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March/April 2021 Issue

Also in this issue: Local Governments Need to Plan for COVID Relief Funds Under the American Rescue Plan Act     |     Court of Appeals Upholds Rezoning as Consistent With Comprehensive Plan     |     Wisconsin Supreme Court Affirms Subdivision Authority as Separate and Distinct From Zoning Authority, Even Within Areas Subject to Shoreland Zoning

Is the United States Supreme Court Signaling a Change in Its Treatment of Qualified Immunity?

Trent Taylor was a Texas prisoner who entered a psychiatric unit for medical attention following a suicide attempt.  Instead of providing treatment, prison officials stripped Mr. Taylor of his clothing, including his underwear, and placed him in a cell where almost every surface — including the floor, ceiling, windows, and walls — was covered in “massive amounts” of human feces belonging to previous occupants.  Mr. Taylor was unable to eat because he feared that any food in the cell would become contaminated, and feces “packed inside the water faucet” prevented him from drinking water for days. The prison officials were well aware of these conditions, and at one point laughed that Mr. Taylor was “going to have a long weekend.”

Mr. Taylor was then moved to another cell, which was cold and had no toilet, water fountain, or furniture.  It had only a drain on the floor, which was clogged, leaving a standing pool of raw sewage in the cell.  Because the cell lacked a bunk, Mr. Taylor had to sleep on the floor, naked and soaked in sewage, with only a suicide blanket for warmth.  He was kept in this cell for three days and never allowed to use a restroom. He attempted to avoid urinating on himself, but he eventually involuntarily did so. As a result of holding his urine for an extended period, Mr. Taylor developed a distended bladder requiring catheterization.

Mr. Taylor sued multiple correction officers, alleging violations of the Eighth Amendment’s prohibition against cruel and unusual punishment.  Taylor v. Riojas, 141 S. Ct. 52 (2020).  Both the district court and the United States Court of Appeals for the 5th Circuit held in favor of the correction officers based on qualified immunity, finding that they could not be liable because they did not violate a clearly established law that every reasonable officer should know.  

By way of background, all governmental officers who are sued for monetary damages for alleged Constitutional violations have an immunity defense.  Judges, legislators and prosecutors, for example, are protected by absolute immunity for conduct performed within the scope of their employment.  Other governmental officials, such as corrections officers, police officers and teachers, are generally shielded from civil liability by qualified immunity when performing discretionary functions, unless their conduct violates a clearly established constitutional right such that every reasonable official would have known that his or her conduct was unlawful.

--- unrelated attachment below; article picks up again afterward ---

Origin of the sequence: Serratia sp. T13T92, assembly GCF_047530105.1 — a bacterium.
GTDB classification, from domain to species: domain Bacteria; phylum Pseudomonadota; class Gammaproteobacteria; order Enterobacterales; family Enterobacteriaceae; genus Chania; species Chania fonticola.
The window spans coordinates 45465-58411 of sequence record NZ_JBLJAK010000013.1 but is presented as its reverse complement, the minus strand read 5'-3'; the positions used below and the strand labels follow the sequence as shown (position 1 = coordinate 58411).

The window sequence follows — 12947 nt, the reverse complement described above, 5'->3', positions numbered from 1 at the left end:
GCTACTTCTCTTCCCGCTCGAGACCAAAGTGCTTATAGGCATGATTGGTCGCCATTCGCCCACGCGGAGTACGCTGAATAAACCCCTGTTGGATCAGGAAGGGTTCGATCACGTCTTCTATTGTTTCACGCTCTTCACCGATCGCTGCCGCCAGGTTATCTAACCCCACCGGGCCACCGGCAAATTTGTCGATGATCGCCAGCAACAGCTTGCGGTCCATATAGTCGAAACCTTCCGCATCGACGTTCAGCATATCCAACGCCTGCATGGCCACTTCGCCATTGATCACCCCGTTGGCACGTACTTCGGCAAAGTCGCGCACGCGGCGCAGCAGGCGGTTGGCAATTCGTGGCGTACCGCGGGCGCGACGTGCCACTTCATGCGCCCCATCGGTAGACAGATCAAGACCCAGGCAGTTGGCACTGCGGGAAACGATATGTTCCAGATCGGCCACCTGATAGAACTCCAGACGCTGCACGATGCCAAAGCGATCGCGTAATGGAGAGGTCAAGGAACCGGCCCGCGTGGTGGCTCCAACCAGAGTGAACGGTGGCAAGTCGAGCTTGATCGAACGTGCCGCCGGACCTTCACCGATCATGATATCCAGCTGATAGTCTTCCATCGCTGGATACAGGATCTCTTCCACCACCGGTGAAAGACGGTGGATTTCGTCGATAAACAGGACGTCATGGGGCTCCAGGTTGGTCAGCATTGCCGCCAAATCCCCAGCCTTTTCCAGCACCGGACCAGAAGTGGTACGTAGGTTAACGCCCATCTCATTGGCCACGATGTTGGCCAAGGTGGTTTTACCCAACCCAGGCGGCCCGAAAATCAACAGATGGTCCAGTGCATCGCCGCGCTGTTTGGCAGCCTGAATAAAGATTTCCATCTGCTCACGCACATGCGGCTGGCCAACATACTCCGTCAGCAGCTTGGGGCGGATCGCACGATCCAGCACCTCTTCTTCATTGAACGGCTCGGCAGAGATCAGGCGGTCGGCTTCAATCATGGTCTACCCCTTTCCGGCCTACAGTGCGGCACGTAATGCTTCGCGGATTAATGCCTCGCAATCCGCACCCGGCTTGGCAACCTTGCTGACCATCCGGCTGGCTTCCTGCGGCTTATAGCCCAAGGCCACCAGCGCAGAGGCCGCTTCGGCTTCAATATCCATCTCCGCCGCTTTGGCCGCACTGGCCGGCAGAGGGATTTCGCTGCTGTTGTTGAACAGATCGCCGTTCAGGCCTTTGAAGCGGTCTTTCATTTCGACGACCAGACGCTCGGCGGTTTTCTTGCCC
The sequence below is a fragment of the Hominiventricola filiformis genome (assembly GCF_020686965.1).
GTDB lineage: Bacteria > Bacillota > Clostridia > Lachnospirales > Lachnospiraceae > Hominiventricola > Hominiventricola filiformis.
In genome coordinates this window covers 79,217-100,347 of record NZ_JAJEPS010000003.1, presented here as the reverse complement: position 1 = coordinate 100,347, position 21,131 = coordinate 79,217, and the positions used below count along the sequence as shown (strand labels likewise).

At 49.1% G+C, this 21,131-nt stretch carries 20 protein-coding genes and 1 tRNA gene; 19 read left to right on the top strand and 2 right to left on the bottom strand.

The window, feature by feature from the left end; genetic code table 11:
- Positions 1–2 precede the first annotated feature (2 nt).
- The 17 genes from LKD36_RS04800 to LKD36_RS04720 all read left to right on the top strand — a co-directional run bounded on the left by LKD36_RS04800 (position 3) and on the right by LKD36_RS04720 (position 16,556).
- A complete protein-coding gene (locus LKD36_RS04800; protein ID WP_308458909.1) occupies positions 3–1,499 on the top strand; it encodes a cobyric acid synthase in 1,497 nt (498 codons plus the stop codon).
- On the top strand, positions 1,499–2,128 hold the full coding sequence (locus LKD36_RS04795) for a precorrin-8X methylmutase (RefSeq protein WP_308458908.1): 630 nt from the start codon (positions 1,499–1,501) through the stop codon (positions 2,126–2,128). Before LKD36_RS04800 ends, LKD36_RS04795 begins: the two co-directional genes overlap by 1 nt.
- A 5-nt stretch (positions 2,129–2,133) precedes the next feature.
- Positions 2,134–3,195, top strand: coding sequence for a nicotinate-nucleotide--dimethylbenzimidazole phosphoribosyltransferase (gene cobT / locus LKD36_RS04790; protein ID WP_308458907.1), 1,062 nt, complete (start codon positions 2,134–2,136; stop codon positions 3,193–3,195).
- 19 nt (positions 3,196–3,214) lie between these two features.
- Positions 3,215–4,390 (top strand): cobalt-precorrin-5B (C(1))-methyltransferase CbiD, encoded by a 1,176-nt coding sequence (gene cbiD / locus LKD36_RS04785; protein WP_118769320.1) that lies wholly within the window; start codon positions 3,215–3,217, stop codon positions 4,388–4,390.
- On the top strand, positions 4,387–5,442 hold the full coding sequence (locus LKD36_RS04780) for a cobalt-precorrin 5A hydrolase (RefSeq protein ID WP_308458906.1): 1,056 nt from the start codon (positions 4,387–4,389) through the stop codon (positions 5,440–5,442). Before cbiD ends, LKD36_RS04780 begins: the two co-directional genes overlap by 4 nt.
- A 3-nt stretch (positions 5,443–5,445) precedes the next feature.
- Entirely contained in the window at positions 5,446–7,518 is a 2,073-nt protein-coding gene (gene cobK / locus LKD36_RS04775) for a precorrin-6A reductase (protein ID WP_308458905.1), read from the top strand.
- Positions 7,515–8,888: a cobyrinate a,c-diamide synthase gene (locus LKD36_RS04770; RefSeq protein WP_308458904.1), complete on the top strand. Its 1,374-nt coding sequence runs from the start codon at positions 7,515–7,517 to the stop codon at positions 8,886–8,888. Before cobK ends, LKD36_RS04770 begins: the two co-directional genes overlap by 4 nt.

The Supreme Court has given broad protection to law enforcement personnel under qualified immunity.   It has emphasized the need for plaintiffs to show a case on point in order to overcome this immunity.  While cases need not be directly on point, existing case law must put the constitutional questions “beyond debate.”  Ashcroft v. al-Kidd, 563 U.S. 731, 741 (2011). “The precedent must be clear enough that every reasonable official would interpret it to establish the particular rule the plaintiff seeks to apply.”  District of Columbia v. Wesby, 138 S. Ct. 577 (2018).  Put simply, qualified immunity protects “all but the plainly incompetent or those who knowingly violate the law.”  Malley v. Briggs, 475 U.S. 335, 341 (1986).  

In the last decade, the Supreme Court has repeatedly overturned lower court refusals to grant police officers qualified immunity.  It has been criticized for doing this. Indeed, between 1982 and 2020, the Supreme Court found that officers were protected by qualified immunity in 28 of the 30 cases where the issue was raised.  

It was against this background that Mr. Taylor appealed his case to the United States Supreme Court.  In a 7-1 decision with Justice Thomas dissenting, the Supreme Court rejected the officers’ claim of qualified immunity.  In doing so, it ignored past precedent, holding that no case on point is required in order to hold a government officer liable.  Rather, it held that the officers were not protected by qualified immunity because “no reasonable correctional officer could have concluded that, under the extreme circumstances of this case, it was constitutionally permissible to house Taylor in such deplorably unsanitary conditions for such an extended period of time.”  The Court said “[c]onfronted with the particularly egregious facts of this case, any reasonable officer should have realized that Taylor’s conditions of confinement offended the Constitution.”  

Whether the Court’s decision was fueled by the political climate or is limited to the egregious facts of the Taylor case remains to be seen.  

This newsletter is published and distributed for informational pur- poses only. It does not offer legal advice with respect to particular situations, and does not purport to be a complete treatment of the legal issues surrounding any topic. Because your situation may differ from those described in this Newsletter, you should not rely solely on this information in making legal decisions.

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